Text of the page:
Greenfield Library’s Latest Exhibit Explores Recording of Barr and Buchanan

 

September 18, 2018 | By Kimberly Uslin

Cara and Jessica with cutout
Cara Sabolcik (right) and Jessica Cole pose with a cutout of Stringfellow Barr and Scott Buchanan.

The St. John’s Program is without a doubt the cornerstone of the institution. But while Johnnies old and new are intimately familiar with the hundreds of classic texts that are the Great Books, the men who chose them are not nearly as well-known.

A new exhibition from the Greenfield Library, called “In the Beginning: The Genesis of the New Program,” seeks to change that. Based around a now-digitized interview with Stringfellow Barr and Scott Buchanan about the founding and implementation of the New Program, the exhibit considers the personalities that shaped St. John’s 80 years ago.

“We were listening to this specific recording [because] we’ve been working on trying to digitize some of our archival materials,” says Cara Sabolcik, associate library director. “It was on an audio cassette tape, a medium that is not very viable anymore.” (Listen to the first and second parts of the interview on the digital archive.)

The file was digitized with financial help from Alan Hoffman (A49), an honorary board member that Sabolcik says is “very interested in helping preserve history.” In listening to it, Sabolcik and her student assistant, Jessica Cole, found the nearly three-hour interview to be something of a hidden treasure. While much of the information in the recording—which was made as a supplement to Warren C. Bomhardt’s (A42) thesis for Loyola on the history and development of the New Program—wasn’t necessarily news, it did yield a few previously unknown aspects of the founding.

Chief among Sabolcik and Cole’s discoveries was a “best books list” published by Sir John Lubbock in 1886 that was used in the modern establishment of the concept of Great Books.

Also instrumental is a great books list that John Erskine brought back from the American Expeditionary Forces University in Beaune, France after World War I to create the General Honors Course curriculum at Columbia University in the early 1920s. The evolution of the New Program has its roots in these early lists.

“It’s interesting because you don’t always hear about the evolution of the program going that far back,” Sabolcik says. “[These] were things we didn’t know about until we listened to the recording.”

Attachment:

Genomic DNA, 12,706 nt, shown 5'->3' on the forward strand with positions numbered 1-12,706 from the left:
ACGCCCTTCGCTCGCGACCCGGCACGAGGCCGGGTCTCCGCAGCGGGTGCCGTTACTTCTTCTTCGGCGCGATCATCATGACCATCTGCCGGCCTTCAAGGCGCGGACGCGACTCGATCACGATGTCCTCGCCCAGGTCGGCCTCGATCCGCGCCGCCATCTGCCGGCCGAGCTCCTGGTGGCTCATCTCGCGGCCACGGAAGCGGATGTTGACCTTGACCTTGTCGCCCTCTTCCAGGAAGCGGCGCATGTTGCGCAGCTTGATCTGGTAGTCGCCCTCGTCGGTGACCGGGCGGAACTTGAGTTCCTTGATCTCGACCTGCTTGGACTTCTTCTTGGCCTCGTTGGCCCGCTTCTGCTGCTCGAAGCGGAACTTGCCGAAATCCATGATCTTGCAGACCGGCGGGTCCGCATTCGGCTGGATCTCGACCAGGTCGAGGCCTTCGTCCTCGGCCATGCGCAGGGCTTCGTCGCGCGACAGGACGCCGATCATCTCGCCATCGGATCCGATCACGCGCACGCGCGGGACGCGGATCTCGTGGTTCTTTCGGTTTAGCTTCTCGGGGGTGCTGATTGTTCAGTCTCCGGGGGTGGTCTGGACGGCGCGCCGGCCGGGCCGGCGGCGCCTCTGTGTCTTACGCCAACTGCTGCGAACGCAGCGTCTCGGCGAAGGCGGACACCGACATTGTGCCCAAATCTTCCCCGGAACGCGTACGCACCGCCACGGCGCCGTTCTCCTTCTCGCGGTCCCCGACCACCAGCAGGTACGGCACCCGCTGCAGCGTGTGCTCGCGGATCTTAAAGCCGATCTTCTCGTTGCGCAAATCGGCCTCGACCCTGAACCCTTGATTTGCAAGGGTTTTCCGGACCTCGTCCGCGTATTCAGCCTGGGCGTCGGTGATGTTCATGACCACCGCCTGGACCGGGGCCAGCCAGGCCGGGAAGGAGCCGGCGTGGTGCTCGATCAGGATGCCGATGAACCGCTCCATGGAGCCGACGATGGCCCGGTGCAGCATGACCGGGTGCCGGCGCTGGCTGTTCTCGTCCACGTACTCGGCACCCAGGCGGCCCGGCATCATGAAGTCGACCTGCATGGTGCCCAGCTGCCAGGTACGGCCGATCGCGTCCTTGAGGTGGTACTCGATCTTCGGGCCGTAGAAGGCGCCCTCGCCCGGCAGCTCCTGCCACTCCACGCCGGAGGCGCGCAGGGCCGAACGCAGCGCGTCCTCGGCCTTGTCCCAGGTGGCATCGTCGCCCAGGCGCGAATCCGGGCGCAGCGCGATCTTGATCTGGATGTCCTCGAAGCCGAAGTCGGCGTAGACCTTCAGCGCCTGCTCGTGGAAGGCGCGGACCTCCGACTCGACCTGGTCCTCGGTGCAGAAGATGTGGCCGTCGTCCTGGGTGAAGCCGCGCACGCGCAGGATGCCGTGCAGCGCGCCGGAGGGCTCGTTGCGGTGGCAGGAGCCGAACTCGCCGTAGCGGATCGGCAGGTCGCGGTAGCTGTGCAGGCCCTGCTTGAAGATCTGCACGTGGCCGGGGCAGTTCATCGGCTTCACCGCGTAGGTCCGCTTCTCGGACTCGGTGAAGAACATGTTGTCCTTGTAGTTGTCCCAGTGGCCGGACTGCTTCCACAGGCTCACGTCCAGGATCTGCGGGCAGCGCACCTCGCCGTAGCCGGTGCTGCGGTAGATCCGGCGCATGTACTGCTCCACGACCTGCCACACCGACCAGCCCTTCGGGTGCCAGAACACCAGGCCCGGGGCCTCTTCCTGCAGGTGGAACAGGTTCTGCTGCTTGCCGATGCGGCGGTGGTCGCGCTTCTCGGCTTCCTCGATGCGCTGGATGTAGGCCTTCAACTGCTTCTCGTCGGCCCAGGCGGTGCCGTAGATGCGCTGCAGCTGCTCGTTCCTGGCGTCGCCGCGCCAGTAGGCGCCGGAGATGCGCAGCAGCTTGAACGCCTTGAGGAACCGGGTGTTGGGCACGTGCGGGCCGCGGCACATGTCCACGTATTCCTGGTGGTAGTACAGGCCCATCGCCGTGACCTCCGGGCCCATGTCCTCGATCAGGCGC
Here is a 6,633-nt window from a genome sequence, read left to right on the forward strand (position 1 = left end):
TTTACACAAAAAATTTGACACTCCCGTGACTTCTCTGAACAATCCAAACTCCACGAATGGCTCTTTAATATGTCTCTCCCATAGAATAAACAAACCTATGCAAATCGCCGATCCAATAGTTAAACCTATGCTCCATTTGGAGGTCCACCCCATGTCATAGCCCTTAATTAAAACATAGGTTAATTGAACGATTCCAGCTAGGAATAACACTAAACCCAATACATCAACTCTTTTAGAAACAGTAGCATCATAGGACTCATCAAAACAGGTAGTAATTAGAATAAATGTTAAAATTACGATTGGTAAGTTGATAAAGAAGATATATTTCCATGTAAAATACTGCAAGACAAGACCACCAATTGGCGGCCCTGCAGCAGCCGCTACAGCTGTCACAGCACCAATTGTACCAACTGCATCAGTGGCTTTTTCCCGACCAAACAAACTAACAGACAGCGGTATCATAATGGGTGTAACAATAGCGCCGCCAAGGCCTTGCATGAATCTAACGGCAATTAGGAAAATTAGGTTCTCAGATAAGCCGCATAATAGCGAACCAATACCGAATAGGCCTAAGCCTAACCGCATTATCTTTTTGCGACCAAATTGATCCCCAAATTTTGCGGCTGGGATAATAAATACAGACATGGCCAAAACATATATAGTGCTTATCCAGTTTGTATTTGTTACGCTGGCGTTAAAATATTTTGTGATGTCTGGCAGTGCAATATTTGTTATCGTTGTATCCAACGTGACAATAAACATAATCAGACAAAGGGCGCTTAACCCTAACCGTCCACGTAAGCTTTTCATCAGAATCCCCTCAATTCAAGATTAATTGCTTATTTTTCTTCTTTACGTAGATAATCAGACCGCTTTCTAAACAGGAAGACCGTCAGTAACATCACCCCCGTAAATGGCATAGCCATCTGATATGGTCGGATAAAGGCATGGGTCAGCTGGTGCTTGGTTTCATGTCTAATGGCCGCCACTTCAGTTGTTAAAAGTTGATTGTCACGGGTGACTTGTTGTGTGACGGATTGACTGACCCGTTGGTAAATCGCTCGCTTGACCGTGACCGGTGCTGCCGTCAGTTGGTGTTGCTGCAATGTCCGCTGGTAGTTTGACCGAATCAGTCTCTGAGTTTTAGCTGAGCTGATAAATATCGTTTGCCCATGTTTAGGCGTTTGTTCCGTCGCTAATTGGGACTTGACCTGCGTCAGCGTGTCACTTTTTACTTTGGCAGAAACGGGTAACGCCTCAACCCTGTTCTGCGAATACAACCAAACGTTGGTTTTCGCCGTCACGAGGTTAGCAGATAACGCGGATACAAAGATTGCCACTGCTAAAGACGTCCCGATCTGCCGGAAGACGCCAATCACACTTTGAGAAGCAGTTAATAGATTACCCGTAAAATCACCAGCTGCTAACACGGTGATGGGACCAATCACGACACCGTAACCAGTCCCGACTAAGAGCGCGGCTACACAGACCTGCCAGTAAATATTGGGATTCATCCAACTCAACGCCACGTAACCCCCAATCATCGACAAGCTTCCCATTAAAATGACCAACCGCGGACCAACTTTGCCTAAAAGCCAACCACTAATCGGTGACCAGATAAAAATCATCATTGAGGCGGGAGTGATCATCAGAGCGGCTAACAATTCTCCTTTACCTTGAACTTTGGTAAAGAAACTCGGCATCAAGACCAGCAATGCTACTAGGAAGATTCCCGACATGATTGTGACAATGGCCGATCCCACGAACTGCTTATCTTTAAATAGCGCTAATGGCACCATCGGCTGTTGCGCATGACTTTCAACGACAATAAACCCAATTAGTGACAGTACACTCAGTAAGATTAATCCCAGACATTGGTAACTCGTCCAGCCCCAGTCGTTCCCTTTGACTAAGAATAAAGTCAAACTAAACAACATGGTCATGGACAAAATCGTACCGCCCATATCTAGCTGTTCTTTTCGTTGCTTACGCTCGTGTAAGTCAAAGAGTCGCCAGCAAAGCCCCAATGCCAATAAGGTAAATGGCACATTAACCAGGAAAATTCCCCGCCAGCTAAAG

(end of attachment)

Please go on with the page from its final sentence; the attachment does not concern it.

Perhaps most valuable, however, is the opportunity to hear from Barr and Buchanan themselves.

“Some of our incoming freshman don’t know who Barr and Buchanan were,” Sabolcik says. “To hear their voices is just incredible. We here at the Library want to make sure that we preserve the memory [and voices] of Barr and Buchanan for past, present and future Johnnies.”

The pair’s personalities shine through in the recording, says Cole, making the long file well worth the listen.

“There’s one very funny part of the recording, a back and forth about how Barr wanted Buchanan to be the president [of the college]. Buchanan was like ‘No, no, no, I can’t be the president because I don’t answer my mail.’ Barr says, ‘You can just make the choice to answer,’ and Buchanan says ‘No, I just don’t do that, so you should just do it.’ [Barr] is like, ‘Okay, fine. I’ll be the president, but you have to be dean.’ And that’s how they started.”

To supplement the recording, Sabolcik and Cole decided to include an infographic outlining Barr’s criteria for a Great Book and Lubbock’s original list, as well as rare books featured in the New Program such as Plato’s Phaedrus (1578), Virgil’s Aeneid in Scottish Verse (1710), Montaigne’s Essais (1657) and Thucydides’ History of the Peloponnesian War (1676). The exhibition also features the 1938 St. John’s yearbook (see it in the digital archives), published the spring after the Program went into effect, a copy of the 1940 LIFE article about St. John’s, and—delightfully—a selfie-ready cardboard cutout of Barr and Buchanan.

“It’s really fascinating,” says Sabolcik. “It’s one of my favorite [exhibitions] we’ve done. I don’t know if we’ll be able to top it.”

“In the Beginning: The Genesis of the New Program” is on view at Greenfield Library until January 18, 2019.